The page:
Selected by Alexis Rhone Fancher, Poetry Editor

Catfish McDaris: \”If This Is Love I\’m Not Happy\”

If This is Love I\’m Not Happy

Mexican Carol and I would drink Coors, hit a few bongs, and watch Alfred Hitchcock; after a good hard romp. I called her Mexican because I was also poking Red-Haired Carol and Pizza Hut Carol. She was Mexican too, right down to her little chile bean nipples.

It was convenient having three women named Carol at the same time, besides the obvious fact of never calling out the wrong name in the throes of orgasm, each was special in her own way.

Red-Haired Carol had an hour glass figure. She could have stepped out of a center fold, no staple. I believe she could’ve sucked the chrome off a 57 Chevy Nomad. Carrot top red, on both ends; makes my gonads tingle just thinking about all that red hair splayed across my lap.

Pizza Hut Carol was manager of, you guessed it, Pizza Hut. She was a big boned lady, not fat, just husky. I ate so much pizza and chugged so many free beers, they should’ve put my picture on their logo. This Carol was into leather, but not the tie me up and do kinky things kind; she had tools and hammers and made belts with your name on them. She liked it in unusual places: the floor, tables, and counter of Pizza Hut, up against the lion’s cage at the zoo, the cemetery, on top her Ford Falcon at the drive-in movie.

We once did it on the toilet at her grandparent’s house, going so wild we ripped the commode out of the floor. I’ll never forget what her grand-dad told me, standing there pointing his scatter gun at my belly button.

“Son, you ever come in my house again, I’ll blow your guts into such little pieces the buzzards won’t even waste time on ’em.”

My mother told me I’d always been attracted to Latin women. She said it started on a Greyhound bus on the way to Hollywood. We were going to the Queen For A Day Show from Fresno. She wanted to expose her rough, downtrodden life of being married to a bricklayer, to all America. How they were all no-good drunken skunk sons of bitches. There was this beautiful Mexican Lady on the bus, that held me while Mother went to the bathroom. When she got back to her dismay, I had my tiny two-year-old fingers up the woman’s dress. The lady and I were both smiling and enjoying ourselves.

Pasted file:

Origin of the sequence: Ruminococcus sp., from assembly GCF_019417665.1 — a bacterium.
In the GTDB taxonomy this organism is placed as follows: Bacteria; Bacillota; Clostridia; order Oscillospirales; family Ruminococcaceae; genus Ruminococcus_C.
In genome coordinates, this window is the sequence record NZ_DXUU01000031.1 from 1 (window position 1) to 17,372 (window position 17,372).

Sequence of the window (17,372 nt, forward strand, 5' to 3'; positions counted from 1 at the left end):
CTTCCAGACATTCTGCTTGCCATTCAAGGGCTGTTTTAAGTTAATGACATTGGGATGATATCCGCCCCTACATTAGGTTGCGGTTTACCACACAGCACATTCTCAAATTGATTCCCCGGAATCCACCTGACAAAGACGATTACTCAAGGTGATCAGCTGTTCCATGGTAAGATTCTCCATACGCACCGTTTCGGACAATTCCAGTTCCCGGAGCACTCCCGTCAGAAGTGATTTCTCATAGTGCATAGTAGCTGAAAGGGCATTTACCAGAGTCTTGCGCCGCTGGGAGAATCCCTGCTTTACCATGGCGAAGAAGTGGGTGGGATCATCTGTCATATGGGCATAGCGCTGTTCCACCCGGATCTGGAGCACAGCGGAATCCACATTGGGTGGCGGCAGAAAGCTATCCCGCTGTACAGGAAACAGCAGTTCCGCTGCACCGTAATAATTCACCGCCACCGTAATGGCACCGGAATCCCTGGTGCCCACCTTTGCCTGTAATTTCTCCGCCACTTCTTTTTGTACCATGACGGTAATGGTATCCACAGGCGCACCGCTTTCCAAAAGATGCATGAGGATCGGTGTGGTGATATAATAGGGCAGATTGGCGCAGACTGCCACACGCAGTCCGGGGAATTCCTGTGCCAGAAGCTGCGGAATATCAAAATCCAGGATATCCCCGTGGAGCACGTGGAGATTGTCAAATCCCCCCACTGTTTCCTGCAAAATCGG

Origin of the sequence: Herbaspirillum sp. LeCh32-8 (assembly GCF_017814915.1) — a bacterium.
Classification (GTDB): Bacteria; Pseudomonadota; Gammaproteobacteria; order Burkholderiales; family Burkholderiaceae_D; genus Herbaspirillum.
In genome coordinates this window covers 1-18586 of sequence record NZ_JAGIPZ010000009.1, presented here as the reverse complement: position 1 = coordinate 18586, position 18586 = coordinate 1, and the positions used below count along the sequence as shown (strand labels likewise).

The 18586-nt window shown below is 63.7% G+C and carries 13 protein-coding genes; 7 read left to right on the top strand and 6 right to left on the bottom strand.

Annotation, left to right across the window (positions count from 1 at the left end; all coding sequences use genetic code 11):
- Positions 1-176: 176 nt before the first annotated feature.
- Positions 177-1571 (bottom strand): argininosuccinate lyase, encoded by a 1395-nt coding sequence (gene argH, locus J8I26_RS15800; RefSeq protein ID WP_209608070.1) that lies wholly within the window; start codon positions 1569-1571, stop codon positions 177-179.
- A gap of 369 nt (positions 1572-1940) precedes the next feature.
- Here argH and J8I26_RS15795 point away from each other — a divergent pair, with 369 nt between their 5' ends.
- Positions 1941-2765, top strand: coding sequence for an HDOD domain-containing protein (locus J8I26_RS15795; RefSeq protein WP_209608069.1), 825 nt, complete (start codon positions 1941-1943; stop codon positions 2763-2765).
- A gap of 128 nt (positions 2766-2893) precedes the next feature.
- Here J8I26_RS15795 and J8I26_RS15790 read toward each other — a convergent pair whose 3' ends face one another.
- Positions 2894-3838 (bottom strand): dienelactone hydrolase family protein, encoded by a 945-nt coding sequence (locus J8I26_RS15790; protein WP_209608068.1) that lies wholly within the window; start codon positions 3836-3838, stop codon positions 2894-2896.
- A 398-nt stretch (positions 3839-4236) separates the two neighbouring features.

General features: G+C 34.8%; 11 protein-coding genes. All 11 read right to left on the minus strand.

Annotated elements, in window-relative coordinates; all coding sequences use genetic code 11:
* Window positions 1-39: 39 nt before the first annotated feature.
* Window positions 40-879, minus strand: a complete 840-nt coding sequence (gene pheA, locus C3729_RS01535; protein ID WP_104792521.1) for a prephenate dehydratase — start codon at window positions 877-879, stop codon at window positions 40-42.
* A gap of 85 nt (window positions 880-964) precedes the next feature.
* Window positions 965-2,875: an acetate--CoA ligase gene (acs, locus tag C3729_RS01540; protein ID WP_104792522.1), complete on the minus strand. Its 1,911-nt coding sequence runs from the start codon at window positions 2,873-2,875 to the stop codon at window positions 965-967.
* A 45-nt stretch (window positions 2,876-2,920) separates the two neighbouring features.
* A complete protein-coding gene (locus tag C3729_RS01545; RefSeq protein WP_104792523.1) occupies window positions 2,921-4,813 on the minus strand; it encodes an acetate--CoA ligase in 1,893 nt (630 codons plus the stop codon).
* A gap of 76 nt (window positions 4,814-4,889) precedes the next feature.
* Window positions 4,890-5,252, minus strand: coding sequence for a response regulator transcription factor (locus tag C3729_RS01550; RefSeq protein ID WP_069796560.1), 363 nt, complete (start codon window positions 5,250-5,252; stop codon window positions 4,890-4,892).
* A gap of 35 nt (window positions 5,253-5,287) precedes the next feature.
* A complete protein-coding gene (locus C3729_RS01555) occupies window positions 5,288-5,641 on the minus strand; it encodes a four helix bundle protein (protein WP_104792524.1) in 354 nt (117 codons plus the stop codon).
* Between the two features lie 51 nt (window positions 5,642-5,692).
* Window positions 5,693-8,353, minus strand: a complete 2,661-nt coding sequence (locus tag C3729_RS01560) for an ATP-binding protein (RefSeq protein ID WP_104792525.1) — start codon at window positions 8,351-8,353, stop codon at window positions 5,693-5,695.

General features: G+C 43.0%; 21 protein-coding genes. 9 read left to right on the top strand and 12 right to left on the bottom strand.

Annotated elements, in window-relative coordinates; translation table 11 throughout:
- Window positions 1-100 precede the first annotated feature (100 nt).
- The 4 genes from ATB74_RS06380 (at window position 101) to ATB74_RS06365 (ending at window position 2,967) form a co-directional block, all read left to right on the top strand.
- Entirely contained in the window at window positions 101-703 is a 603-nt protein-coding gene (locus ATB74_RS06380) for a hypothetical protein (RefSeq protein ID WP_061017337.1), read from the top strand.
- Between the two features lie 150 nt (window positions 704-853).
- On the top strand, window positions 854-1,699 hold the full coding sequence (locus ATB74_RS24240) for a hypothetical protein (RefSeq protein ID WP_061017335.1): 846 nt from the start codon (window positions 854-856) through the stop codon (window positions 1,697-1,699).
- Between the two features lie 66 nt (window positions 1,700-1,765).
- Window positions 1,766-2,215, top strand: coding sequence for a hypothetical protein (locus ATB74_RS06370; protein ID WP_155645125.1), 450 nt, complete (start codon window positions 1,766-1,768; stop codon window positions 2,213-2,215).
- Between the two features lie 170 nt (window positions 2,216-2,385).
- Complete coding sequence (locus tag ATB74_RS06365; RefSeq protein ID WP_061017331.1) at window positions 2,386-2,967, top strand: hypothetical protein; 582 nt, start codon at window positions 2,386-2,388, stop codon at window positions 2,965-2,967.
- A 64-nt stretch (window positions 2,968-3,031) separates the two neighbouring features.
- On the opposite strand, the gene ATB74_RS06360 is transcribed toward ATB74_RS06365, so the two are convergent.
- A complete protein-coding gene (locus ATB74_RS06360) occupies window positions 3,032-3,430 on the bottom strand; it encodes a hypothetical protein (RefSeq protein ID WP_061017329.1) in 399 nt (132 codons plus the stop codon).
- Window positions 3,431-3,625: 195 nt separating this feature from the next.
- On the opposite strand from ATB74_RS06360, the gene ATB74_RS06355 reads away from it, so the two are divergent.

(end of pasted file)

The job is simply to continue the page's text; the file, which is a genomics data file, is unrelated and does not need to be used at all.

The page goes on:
Mexican Carol was my favorite. She could bump and grind and squeeze and tease. I told her she could milk a barn full of cows, better than a machine. She was so sweet, even her farts smelled like Chanel numero cinco.

My amigo always asked me how I managed three women. I replied, “One at a time.”

“There must be some advice you could give me?”

“Never lie, never tell everything, and get a secret weapon.”

“Secret weapon?” he asked.

“You heard me.”

“Well. Do I gotta beg?”

“How long have I known you?” I asked him.

“All your life, I’m your cousin,” he replied.

“I guess that’s long enough. What I am about to reveal to you has never been seen by a man.” I gave him my poem. He read it.

I Am

I am a rainbow, Jack the Ripper’s knife, a tumble weed, the petals of a rose, a worm drowning in mescal, Van Gogh’s ear, the Statue of Liberty, Hendrix’s guitar. I am now. I am free. I am.

“A poem?”

“That’s it.”

My sexathon continued. I felt like the Sheik of Arabia.

One afternoon I walked into Mexican Carol’s, the other two Carols were there also. This had never happened before, I smelled peligro, danger, dread.

One of them said, “The arrangement is no longer satisfactory.”

I awoke in the hospital, feeling like a herd of buffalo had walked on me.

A doctor entered the room, a dour look on his face. “What happened to you?” he asked.

“Domestic problem,” I shrugged.

“Paramedics brought you in beaten, half to death.” “Guess, I made it, huh?”

“That’s not all.”

“What are you keeping from me, doc?\”

“You’ve been castrated. We found your left testicle lodged in your throat and were able to reattach it. We were unable to locate your right testicle.”

“Damn. Will I be okay, you know sexually?”

“In about six months you should be able to perform within limitations, maybe once a month.” The doctor left.

About an hour later the phone rang.

“Hello,” I answered.

“Que pasa, lefty?” I heard three women laughing their asses off.



PRYING by Jack Micheline, Charles Bukowski, and Catfish McDaris

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